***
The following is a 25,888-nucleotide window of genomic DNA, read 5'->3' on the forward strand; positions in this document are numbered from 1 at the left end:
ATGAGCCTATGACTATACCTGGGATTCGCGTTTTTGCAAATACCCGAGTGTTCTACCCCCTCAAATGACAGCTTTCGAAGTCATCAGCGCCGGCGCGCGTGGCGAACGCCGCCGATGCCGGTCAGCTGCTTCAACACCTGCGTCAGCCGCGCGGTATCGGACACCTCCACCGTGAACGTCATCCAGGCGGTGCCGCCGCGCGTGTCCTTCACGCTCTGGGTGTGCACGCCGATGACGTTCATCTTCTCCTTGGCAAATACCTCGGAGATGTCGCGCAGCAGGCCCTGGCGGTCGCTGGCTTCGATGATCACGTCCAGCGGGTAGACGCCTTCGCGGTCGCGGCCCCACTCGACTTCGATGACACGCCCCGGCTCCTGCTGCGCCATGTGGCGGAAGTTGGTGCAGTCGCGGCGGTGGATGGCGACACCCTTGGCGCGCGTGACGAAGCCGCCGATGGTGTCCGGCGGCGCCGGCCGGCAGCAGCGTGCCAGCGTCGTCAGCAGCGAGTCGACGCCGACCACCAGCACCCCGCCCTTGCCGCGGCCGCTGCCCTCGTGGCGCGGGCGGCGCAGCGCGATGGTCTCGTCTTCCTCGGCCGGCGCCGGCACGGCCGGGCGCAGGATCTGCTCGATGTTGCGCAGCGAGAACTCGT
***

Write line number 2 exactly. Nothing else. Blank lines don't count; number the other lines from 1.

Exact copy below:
ATGAGCCTATGACTATACCTGGGATTCGCGTTTTTGCAAATACCCGAGTGTTCTACCCCCTCAAATGACAGCTTTCGAAGTCATCAGCGCCGGCGCGCGTGGCGAACGCCGCCGATGCCGGTCAGCTGCTTCAACACCTGCGTCAGCCGCGCGGTATCGGACACCTCCACCGTGAACGTCATCCAGGCGGTGCCGCCGCGCGTGTCCTTCACGCTCTGGGTGTGCACGCCGATGACGTTCATCTTCTCCTTGGCAAATACCTCGGAGATGTCGCGCAGCAGGCCCTGGCGGTCGCTGGCTTCGATGATCACGTCCAGCGGGTAGACGCCTTCGCGGTCGCGGCCCCACTCGACTTCGATGACACGCCCCGGCTCCTGCTGCGCCATGTGGCGGAAGTTGGTGCAGTCGCGGCGGTGGATGGCGACACCCTTGGCGCGCGTGACGAAGCCGCCGATGGTGTCCGGCGGCGCCGGCCGGCAGCAGCGTGCCAGCGTCGTCAGCAGCGAGTCGACGCCGACCACCAGCACCCCGCCCTTGCCGCGGCCGCTGCCCTCGTGGCGCGGGCGGCGCAGCGCGATGGTCTCGTCTTCCTCGGCCGGCGCCGGCACGGCCGGGCGCAGGATCTGCTCGATGTTGCGCAGCGAGAACTCGT